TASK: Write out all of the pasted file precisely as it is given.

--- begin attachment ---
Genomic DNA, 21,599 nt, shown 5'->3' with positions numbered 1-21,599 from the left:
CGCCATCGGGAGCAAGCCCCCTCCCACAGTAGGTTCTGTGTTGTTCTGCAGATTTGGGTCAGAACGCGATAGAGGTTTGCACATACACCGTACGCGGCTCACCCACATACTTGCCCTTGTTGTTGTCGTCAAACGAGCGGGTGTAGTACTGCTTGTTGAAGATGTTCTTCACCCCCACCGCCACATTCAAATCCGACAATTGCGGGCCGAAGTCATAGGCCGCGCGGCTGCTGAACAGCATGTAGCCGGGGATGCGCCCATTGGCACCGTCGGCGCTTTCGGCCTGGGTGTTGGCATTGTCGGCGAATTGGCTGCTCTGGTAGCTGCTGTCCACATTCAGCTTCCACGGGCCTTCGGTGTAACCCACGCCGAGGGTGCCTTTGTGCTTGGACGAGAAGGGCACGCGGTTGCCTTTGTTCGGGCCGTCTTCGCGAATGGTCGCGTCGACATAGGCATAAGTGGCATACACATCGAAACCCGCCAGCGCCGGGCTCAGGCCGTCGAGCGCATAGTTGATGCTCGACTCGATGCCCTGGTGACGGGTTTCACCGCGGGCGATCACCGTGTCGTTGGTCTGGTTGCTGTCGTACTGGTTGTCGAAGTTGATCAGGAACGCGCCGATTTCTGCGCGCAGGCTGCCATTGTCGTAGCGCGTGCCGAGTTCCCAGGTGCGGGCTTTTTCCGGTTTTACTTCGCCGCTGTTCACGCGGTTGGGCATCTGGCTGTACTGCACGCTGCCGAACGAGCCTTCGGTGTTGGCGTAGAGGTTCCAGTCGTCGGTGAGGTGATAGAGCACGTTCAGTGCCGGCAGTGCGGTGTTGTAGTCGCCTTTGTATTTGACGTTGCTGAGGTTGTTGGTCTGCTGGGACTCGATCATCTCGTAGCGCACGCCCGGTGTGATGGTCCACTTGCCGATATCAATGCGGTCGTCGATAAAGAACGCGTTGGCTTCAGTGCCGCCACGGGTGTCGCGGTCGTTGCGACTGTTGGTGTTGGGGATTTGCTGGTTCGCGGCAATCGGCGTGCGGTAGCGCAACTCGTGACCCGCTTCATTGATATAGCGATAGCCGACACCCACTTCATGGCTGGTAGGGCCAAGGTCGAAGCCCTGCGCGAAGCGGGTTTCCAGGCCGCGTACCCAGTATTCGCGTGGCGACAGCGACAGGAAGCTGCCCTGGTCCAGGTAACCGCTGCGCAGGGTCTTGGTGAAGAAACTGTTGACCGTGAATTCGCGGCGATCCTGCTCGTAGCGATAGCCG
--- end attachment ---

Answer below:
Genomic DNA, 21,599 nt, shown 5'->3' with positions numbered 1-21,599 from the left:
CGCCATCGGGAGCAAGCCCCCTCCCACAGTAGGTTCTGTGTTGTTCTGCAGATTTGGGTCAGAACGCGATAGAGGTTTGCACATACACCGTACGCGGCTCACCCACATACTTGCCCTTGTTGTTGTCGTCAAACGAGCGGGTGTAGTACTGCTTGTTGAAGATGTTCTTCACCCCCACCGCCACATTCAAATCCGACAATTGCGGGCCGAAGTCATAGGCCGCGCGGCTGCTGAACAGCATGTAGCCGGGGATGCGCCCATTGGCACCGTCGGCGCTTTCGGCCTGGGTGTTGGCATTGTCGGCGAATTGGCTGCTCTGGTAGCTGCTGTCCACATTCAGCTTCCACGGGCCTTCGGTGTAACCCACGCCGAGGGTGCCTTTGTGCTTGGACGAGAAGGGCACGCGGTTGCCTTTGTTCGGGCCGTCTTCGCGAATGGTCGCGTCGACATAGGCATAAGTGGCATACACATCGAAACCCGCCAGCGCCGGGCTCAGGCCGTCGAGCGCATAGTTGATGCTCGACTCGATGCCCTGGTGACGGGTTTCACCGCGGGCGATCACCGTGTCGTTGGTCTGGTTGCTGTCGTACTGGTTGTCGAAGTTGATCAGGAACGCGCCGATTTCTGCGCGCAGGCTGCCATTGTCGTAGCGCGTGCCGAGTTCCCAGGTGCGGGCTTTTTCCGGTTTTACTTCGCCGCTGTTCACGCGGTTGGGCATCTGGCTGTACTGCACGCTGCCGAACGAGCCTTCGGTGTTGGCGTAGAGGTTCCAGTCGTCGGTGAGGTGATAGAGCACGTTCAGTGCCGGCAGTGCGGTGTTGTAGTCGCCTTTGTATTTGACGTTGCTGAGGTTGTTGGTCTGCTGGGACTCGATCATCTCGTAGCGCACGCCCGGTGTGATGGTCCACTTGCCGATATCAATGCGGTCGTCGATAAAGAACGCGTTGGCTTCAGTGCCGCCACGGGTGTCGCGGTCGTTGCGACTGTTGGTGTTGGGGATTTGCTGGTTCGCGGCAATCGGCGTGCGGTAGCGCAACTCGTGACCCGCTTCATTGATATAGCGATAGCCGACACCCACTTCATGGCTGGTAGGGCCAAGGTCGAAGCCCTGCGCGAAGCGGGTTTCCAGGCCGCGTACCCAGTATTCGCGTGGCGACAGCGACAGGAAGCTGCCCTGGTCCAGGTAACCGCTGCGCAGGGTCTTGGTGAAGAAACTGTTGACCGTGAATTCGCGGCGATCCTGCTCGTAGCGATAGCCG